Tubeless sealant has a more important role to play than even the tyre and wheel themselves in a tubeless set up and therefore it is worth investing in the best.
Tubeless tyres on their own are not a magic bullet for ridding yourself of dreaded punctures. It is actually this magic liquid that tends to be the real hero in preventing a flat tyre from spoiling your ride.
- Tubeless tyres: are you doing it properly?
- Best road bike tyres
- Best winter tyres
- Best bike inner tubes
Best tubeless sealants
When even the pro peloton is starting to come around to the advantages of a tubeless wheel setup you can be sure that, as a technology, it is going to stick around.
Tubeless tech is less developed on the road bike side than on mountain bikes, so we’ve not tested quite as many different tubeless sealants as our companion mountain biking site MBR.
With time on their hands, the MBR guys have stuck screwdrivers, scalpels and such like into tyres filled with different tubeless sealants to see which does the best job of keeping them rolling. It’s worth taking a look at their test of nine different sealants, to see how they rated their effectiveness.
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Orange Seal Endurance Sealant
Orange Seal’s sealant is effective at sealing tyre on rim on initial set-up. It also plugged small holes in well. Larger gashes have a tendency to unseal again as soon as you start to ride, though, and it takes a day or so for the plug to set enough to hold full pressure.
Orange Seal sealant tends to dry out quite quickly, so you need to keep it topped up. But there’s an Orange Seal Endurance formulation available that’s a bit more expensive and pushes out the time between fills around fourfold.
Buy now in the UK: Orange Seal tubeless tyre sealant from Wiggle from £12.59
Buy now in the US: Orange Seal tubeless tyre sealant from Wiggle for $12.99
Muc-Off No Puncture Hassle tubeless sealant
Muc Off’s tyre sealant is super-viscous and coats the inside of tyres effectively. Its neat applicator pack fits directly onto presta valves, so there’s little mess or waste. MBR reckoned it was the most effective sealant in its test at sealing even the largest holes quickly and permanently.
It’s one of the more expensive sealants per volume, but with its longevity and performance, MBR reckons it’s worth the extra initial cost. In short, one of the best tubeless sealants out there.
Buy now in the UK: Muc Off No Puncture Hassle tyre sealant 1 litre from Tredz for £20.99
Buy now in the US: Muc Off No Puncture Hassle tyre sealant 1 litre from Amazon for $44.00
Effetto Mariposa Caffelatex tyre sealant
As far as the best tubeless sealants go Effetto sealant is thinner than most, so it coats the inside of a tyre really well. It contains a foaming agent that bubbles up when you get a flat, although MBR found that this wasn’t really effective at sealing holes.
But Effetto Mariposa sells a particulate additive called Vitamina CL, which it claims ups sealing capability. And you can also buy Zot! Nano, an injector that you carry with you to squirt a shot of catalyst into the wound to speed up sealing.
Stans NoTubes tyre sealant
A sealant stalwart, Stans NoTubes’s latex based formulation is quite thin, so it coats the inside of the tyre well. It’s not affected much by either heat or cold, making it an effective all-year option.
MBR found it OK on smaller holes, but not so good once the gash got larger. It reckons that the Stans NoTubes Race sealant formulation is a better bet for larger holes.
Buy now in the UK: Stans NoTubes Race tyre sealant 946ml from Wiggle for £27.99
Buy now in the US: Stans NoTubes Race tyre sealant 946ml from Competitive Cyclist for $30.32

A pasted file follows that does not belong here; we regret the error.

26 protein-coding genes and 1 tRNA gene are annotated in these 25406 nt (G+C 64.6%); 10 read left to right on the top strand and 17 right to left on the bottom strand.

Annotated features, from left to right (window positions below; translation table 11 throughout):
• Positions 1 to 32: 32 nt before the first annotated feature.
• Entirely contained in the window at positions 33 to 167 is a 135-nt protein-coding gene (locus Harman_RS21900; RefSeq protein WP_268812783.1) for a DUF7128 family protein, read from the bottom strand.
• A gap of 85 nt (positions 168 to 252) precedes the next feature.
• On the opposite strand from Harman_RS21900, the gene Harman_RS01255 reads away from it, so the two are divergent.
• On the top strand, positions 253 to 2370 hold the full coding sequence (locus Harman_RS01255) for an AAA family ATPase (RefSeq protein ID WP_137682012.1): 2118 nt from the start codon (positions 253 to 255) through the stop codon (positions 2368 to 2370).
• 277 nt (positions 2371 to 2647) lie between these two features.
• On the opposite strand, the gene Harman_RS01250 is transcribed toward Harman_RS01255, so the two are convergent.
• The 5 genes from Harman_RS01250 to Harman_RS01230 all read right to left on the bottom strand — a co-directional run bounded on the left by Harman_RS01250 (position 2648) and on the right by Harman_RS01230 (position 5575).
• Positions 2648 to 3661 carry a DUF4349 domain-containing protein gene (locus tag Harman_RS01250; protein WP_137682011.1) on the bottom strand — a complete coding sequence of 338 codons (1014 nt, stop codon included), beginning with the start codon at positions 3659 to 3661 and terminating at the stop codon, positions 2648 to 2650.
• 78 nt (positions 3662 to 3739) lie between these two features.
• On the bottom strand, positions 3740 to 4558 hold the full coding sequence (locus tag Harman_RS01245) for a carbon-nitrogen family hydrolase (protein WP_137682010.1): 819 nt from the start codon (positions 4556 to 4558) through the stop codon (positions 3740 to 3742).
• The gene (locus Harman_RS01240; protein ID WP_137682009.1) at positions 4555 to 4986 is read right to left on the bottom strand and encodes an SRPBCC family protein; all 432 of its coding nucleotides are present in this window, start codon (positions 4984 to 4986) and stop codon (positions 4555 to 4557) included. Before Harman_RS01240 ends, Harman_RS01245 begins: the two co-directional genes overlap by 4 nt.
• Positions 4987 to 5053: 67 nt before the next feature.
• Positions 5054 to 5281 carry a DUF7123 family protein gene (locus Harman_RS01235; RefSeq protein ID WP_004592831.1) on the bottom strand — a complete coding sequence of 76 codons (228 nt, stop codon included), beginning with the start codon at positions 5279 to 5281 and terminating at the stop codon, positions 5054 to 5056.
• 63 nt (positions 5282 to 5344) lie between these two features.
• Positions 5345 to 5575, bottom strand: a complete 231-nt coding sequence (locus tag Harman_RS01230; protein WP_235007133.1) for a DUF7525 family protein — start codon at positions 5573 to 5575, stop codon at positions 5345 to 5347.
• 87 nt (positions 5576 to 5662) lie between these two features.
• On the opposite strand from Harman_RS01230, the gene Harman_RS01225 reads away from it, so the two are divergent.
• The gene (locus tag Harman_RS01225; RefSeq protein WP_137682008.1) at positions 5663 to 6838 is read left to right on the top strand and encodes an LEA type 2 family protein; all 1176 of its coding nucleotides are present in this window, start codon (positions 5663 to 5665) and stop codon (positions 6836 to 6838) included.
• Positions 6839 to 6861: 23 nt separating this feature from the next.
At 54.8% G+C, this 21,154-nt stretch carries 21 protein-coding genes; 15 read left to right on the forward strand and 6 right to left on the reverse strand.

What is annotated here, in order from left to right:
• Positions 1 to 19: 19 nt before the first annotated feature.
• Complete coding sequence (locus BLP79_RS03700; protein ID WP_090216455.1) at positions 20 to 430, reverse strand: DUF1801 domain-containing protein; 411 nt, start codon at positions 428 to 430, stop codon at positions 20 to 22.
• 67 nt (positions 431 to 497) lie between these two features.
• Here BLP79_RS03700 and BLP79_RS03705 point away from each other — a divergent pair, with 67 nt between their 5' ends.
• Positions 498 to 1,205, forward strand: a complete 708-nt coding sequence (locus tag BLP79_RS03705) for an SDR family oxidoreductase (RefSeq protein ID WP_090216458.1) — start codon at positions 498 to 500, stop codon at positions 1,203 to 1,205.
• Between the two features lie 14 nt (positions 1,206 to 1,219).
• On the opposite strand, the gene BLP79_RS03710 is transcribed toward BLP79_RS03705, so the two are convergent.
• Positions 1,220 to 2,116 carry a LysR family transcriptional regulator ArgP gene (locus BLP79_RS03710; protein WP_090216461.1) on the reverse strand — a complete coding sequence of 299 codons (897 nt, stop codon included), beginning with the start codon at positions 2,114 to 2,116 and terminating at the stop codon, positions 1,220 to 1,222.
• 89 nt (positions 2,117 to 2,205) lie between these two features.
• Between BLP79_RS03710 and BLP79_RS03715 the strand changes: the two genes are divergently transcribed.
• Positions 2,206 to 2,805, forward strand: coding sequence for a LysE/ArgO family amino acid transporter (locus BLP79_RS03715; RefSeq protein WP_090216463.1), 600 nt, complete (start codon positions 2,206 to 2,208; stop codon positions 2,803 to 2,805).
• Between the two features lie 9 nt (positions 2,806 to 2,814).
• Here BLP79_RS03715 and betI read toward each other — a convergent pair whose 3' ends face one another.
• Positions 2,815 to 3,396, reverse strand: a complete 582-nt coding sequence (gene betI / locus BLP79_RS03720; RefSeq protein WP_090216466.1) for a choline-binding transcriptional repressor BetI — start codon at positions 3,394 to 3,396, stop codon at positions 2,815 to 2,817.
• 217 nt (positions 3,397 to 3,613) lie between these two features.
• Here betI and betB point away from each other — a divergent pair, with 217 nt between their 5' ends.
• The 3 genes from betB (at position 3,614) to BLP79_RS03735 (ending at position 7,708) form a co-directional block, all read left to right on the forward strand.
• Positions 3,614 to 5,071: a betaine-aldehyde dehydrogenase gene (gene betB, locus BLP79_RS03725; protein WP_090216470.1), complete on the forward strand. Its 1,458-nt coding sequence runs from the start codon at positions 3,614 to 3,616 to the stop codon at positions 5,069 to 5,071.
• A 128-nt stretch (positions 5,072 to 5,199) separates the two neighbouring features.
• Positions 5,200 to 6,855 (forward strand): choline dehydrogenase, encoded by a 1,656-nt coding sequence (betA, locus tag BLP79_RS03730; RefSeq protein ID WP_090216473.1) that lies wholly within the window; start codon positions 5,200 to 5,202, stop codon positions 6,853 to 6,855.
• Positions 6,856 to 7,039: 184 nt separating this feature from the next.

Vittoria Pit Stop TNT Evo tyre sealant
Vittoria’s sealant worked effectively when MBR used it on its smallest hole, but gave in on the larger ones, due to the lack of larger particulates in the formulation. Its thin formulation was stable at lower temperatures, but skinned over when warmed, so it might lose effectiveness if you’re riding in warmer climes.
Buy now in the UK: Vittoria Pit Stop TNT Evo tyre sealant from Bike Inn for £14.99
Buy now in the US: Vittoria Pit Stop TNT Evo tyre sealant from Amazon for $15.99
Joe’s No Flats Super sealant
Although we’ve not reviewed this sealant on the site, it’s one we’ve used frequently. It seals the tyre to the rim effectively and copes well with smaller holes, despite being quite runny. It stays liquid well, so doesn’t need to be topped up too often. The runniness means that we’re not sure how well it would cope with a larger gash – fortunately we haven’t had to deal with one while running tyres with this sealant.
It’s pretty inexpensive too, making it an economical buy.
Buy now in the UK: Joe’s No Flats Super Sealant from Wiggle for £16.99
Buy now in the US: Joe’s No Flats Super Sealant from Amazon for $14.99
Best tubeless sealant: what to look out for
What is sealant and how does it work?
The best way to think of sealant is as the lifeblood of your tubeless system. Its primary job is to plug puncture-causing holes by coagulating or, keeping the blood reference, by clotting. The best tubeless sealants form a seal that will ensure the tyre remains airtight.
The exact formula for a brand’s sealant is a closely guarded secret (just as with tyre rubber compounds) but effectively they can all be split into three types – those that contain latex rubber, those that utilise a synthetic alternative, and those that make do without. Most sealants also use small particles that gather around punctures allow the sealant to clog and seal larger punctures.
Latex-based sealants are the most common, as natural latex rubber has very effective coagulating properties. Latex itself is an emulsion of extremely small rubber polymer particles in either water or a water-based ammonia solution. Most sealants also have other non-active particulate in the suspension, which act as a nucleus for the rubber to coagulate around (just like rain drops needs a speck of dust to form around), increasing the size of holes the sealant can fill.
The reason for this effectiveness as a sealant is that coagulation of the latex is activated by air. So when a tyre is punctured, the dramatic release of air causes the liquid part of the sealant to evaporate, leaving behind the latex rubber particles to knit together and clog the hole.